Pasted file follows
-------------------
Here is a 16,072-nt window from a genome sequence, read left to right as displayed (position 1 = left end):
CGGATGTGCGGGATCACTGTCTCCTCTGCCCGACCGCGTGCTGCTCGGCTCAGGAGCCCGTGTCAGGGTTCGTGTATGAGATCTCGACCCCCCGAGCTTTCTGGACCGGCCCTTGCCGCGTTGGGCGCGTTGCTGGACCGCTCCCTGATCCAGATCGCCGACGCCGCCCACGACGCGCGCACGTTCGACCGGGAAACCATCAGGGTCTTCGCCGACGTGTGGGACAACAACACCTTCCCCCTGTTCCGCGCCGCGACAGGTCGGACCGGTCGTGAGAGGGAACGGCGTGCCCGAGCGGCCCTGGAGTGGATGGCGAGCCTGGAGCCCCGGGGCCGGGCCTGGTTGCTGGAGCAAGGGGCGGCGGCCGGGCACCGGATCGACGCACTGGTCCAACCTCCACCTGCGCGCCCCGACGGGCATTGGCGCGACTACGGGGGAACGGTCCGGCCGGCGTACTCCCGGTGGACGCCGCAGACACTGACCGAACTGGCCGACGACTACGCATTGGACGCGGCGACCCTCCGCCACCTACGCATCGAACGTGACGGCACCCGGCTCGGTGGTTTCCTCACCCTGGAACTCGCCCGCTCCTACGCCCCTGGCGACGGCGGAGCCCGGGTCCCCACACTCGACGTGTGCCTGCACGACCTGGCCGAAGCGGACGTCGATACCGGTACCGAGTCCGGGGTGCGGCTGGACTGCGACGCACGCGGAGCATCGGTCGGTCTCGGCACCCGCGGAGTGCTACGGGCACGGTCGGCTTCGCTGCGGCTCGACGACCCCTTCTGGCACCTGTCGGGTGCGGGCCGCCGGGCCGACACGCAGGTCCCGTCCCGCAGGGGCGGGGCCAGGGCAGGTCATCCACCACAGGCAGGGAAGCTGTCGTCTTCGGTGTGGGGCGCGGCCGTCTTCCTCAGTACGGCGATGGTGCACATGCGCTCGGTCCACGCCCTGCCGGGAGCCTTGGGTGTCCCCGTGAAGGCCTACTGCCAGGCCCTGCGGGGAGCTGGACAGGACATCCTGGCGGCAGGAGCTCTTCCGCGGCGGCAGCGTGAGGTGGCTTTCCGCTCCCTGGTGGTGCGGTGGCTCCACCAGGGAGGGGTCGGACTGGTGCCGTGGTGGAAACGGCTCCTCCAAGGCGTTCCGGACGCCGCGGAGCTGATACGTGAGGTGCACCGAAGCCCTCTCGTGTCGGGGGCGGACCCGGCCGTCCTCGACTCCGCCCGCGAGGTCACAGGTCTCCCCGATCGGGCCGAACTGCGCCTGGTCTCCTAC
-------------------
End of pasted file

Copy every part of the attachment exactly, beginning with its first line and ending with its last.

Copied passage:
Here is a 16,072-nt window from a genome sequence, read left to right as displayed (position 1 = left end):
CGGATGTGCGGGATCACTGTCTCCTCTGCCCGACCGCGTGCTGCTCGGCTCAGGAGCCCGTGTCAGGGTTCGTGTATGAGATCTCGACCCCCCGAGCTTTCTGGACCGGCCCTTGCCGCGTTGGGCGCGTTGCTGGACCGCTCCCTGATCCAGATCGCCGACGCCGCCCACGACGCGCGCACGTTCGACCGGGAAACCATCAGGGTCTTCGCCGACGTGTGGGACAACAACACCTTCCCCCTGTTCCGCGCCGCGACAGGTCGGACCGGTCGTGAGAGGGAACGGCGTGCCCGAGCGGCCCTGGAGTGGATGGCGAGCCTGGAGCCCCGGGGCCGGGCCTGGTTGCTGGAGCAAGGGGCGGCGGCCGGGCACCGGATCGACGCACTGGTCCAACCTCCACCTGCGCGCCCCGACGGGCATTGGCGCGACTACGGGGGAACGGTCCGGCCGGCGTACTCCCGGTGGACGCCGCAGACACTGACCGAACTGGCCGACGACTACGCATTGGACGCGGCGACCCTCCGCCACCTACGCATCGAACGTGACGGCACCCGGCTCGGTGGTTTCCTCACCCTGGAACTCGCCCGCTCCTACGCCCCTGGCGACGGCGGAGCCCGGGTCCCCACACTCGACGTGTGCCTGCACGACCTGGCCGAAGCGGACGTCGATACCGGTACCGAGTCCGGGGTGCGGCTGGACTGCGACGCACGCGGAGCATCGGTCGGTCTCGGCACCCGCGGAGTGCTACGGGCACGGTCGGCTTCGCTGCGGCTCGACGACCCCTTCTGGCACCTGTCGGGTGCGGGCCGCCGGGCCGACACGCAGGTCCCGTCCCGCAGGGGCGGGGCCAGGGCAGGTCATCCACCACAGGCAGGGAAGCTGTCGTCTTCGGTGTGGGGCGCGGCCGTCTTCCTCAGTACGGCGATGGTGCACATGCGCTCGGTCCACGCCCTGCCGGGAGCCTTGGGTGTCCCCGTGAAGGCCTACTGCCAGGCCCTGCGGGGAGCTGGACAGGACATCCTGGCGGCAGGAGCTCTTCCGCGGCGGCAGCGTGAGGTGGCTTTCCGCTCCCTGGTGGTGCGGTGGCTCCACCAGGGAGGGGTCGGACTGGTGCCGTGGTGGAAACGGCTCCTCCAAGGCGTTCCGGACGCCGCGGAGCTGATACGTGAGGTGCACCGAAGCCCTCTCGTGTCGGGGGCGGACCCGGCCGTCCTCGACTCCGCCCGCGAGGTCACAGGTCTCCCCGATCGGGCCGAACTGCGCCTGGTCTCCTAC